One of the issues that has arisen with [nearly] every customer I have ever worked with it that they want what they’ve agreed to pay for in the Statement of Work (SOW) signed, sealed, and delivered by the end of the project – and if it’s not, they want good reasons to sign a CO (change order) to modify the SOW.

And it’s no surprise. When you cost someone nearly 7 cents per second to work for them, they want to see results!

One of the constraints, therefore, that needs to be constantly watched is scope creep – the insidious tendency for all projects to go beyond their intended purpose (violating law 47 of the 48 laws), exceed budget, and never deliver what is really needed.

My primary goal when I work with a customer is not, perhaps paradoxically, to “make them happy”. One thing I learned when working in support is that the customer is never right!. You may have to pretend that they’re kinda right – but they’re always wrong. They do not know what they want. They do not know what they need. And they certainly do not know what is wrong if you ask them.

My primary goal when I work with a customer is to deliver what they have paid for. When possible, I will change course slightly (following proper CO processes) – but I want them to get what they have agreed to pay for. Ideally, especially now that I am in the architecture end of the world much more than ‘just’ delivery, I can work with them in the pre-sales process to get the SOW to something that approximates what they need. But I always aim to give them what they have paid for. Everything else is window dressing.

At the end of a project – whether as outside consultants, students, internal employees, at home, for work, etc – what needs to be seen is what was paid for.

Ship. Deliver.

Without those two, nothing gets done.


* I have grown so frustrated with support processes that I spent time a couple years ago writing a small eBook that includes a section on how to make good tickets. I’ve also written on ways to improve your support organization before.
^ Just realized that means I’ve been doing ProServe or PS-like work for 5 years running, and have been with the automation suite for more than 6 now.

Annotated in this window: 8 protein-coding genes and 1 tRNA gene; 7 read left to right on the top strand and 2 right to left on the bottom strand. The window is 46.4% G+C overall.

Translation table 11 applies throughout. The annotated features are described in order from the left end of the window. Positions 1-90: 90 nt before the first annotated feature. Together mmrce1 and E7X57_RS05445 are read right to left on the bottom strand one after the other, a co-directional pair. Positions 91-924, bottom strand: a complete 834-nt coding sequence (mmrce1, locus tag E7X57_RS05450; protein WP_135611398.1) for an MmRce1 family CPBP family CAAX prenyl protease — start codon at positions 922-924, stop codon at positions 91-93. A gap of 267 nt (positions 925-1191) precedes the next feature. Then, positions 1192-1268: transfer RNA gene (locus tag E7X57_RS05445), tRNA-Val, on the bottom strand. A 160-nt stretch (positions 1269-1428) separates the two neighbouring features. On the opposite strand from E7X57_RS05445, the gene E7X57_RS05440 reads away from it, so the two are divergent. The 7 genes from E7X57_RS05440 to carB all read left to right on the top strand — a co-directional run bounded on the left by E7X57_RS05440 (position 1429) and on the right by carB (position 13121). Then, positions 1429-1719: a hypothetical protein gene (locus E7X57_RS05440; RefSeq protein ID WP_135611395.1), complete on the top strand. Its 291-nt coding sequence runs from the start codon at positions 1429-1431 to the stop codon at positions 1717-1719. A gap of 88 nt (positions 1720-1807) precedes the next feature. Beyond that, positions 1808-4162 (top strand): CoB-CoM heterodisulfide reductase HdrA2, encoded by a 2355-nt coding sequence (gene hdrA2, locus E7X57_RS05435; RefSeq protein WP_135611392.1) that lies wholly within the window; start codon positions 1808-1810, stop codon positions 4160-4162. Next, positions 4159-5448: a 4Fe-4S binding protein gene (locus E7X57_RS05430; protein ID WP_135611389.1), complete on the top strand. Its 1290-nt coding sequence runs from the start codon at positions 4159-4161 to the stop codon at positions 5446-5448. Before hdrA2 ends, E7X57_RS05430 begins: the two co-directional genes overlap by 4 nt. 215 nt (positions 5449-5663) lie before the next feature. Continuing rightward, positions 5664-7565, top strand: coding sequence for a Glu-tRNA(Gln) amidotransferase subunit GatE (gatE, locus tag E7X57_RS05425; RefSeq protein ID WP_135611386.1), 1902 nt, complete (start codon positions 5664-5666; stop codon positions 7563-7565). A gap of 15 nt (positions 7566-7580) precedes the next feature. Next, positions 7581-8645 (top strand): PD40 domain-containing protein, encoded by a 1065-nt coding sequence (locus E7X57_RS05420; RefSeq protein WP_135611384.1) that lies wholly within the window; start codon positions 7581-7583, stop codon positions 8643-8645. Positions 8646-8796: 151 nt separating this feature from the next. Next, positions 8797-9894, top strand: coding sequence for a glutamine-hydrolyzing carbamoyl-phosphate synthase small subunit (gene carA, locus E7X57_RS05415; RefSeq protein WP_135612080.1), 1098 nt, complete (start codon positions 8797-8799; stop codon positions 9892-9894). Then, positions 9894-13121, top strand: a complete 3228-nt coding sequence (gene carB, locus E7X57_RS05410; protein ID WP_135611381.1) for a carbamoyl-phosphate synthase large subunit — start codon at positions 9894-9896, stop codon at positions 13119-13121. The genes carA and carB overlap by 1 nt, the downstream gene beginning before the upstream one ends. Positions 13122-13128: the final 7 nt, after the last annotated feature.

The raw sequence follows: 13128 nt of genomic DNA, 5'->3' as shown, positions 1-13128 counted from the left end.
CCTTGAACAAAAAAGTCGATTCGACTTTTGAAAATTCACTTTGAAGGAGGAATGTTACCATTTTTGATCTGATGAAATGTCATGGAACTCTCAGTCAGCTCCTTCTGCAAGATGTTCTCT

! Before you become too concerned – I do realize there are a few good customers out there. But they are just that – few, and VERY far between.

technical career development

Career development. Career path. Development opportunities. Taking your career to the next level.

Terms and phrases we all hear and pretty much pass over in our day-to-day lives. Right up until we want to move to a new/better job or performance reviews roll around.

But what do they mean, and how can you advance your career (presuming, of course, that you want to)?

This is by no means an exhaustive list – indeed, I’d appreciate any other ideas / feedback / improvements y’all may suggest 🙂

For a software developer:

  • be the documentation KING of your code – if it’s not right, make it right
  • own every bug in your code – even when it’s not “yours”
  • be The Guy™ who learns a new component of the code/product (at least conversationally) every few weeks
  • write at least one tutorial a month on the internal wiki/kb about something you found or did with the code
  • write at least one tutorial or similar a month externally (maybe a personal blog) in a general fashion about something you learned or did

For a systems consultant:

  • be the documentation KING of every project you work on – make ABSOLUTELY sure the next guy can do more after you leave
  • own every issue you find, even when it’s really somebody else’s problem (no throwing it over the fence)
  • the The Guy™ who learns something new about the environment or product every couple weeks
  • write at least one tutorial a month and/or give an overview talk of something you learned/did
  • write about what you’ve done (changing names to protect the innocent) on a blog or elsewhere
  • teach as many people as are willing to learn what you know (in your company / on your team / etc)

Focus – decide where you want to be, and plot a course to get there.

Finally, NEVER make yourself “irreplaceable” – the instant you make yourself irreplaceable, you also make yourself unpromotable: after all, if you’re the Only Guy™ who can do your job, why would your boss/manager/supervisor even think of moving you into a new role?


As a side note – if you’re ever working at a customer site, don’t take calls from anyone other than the customer while you’re at your desk/cube/workspace: even if it’s project related, take it in a different room 🙂

the. killer. business!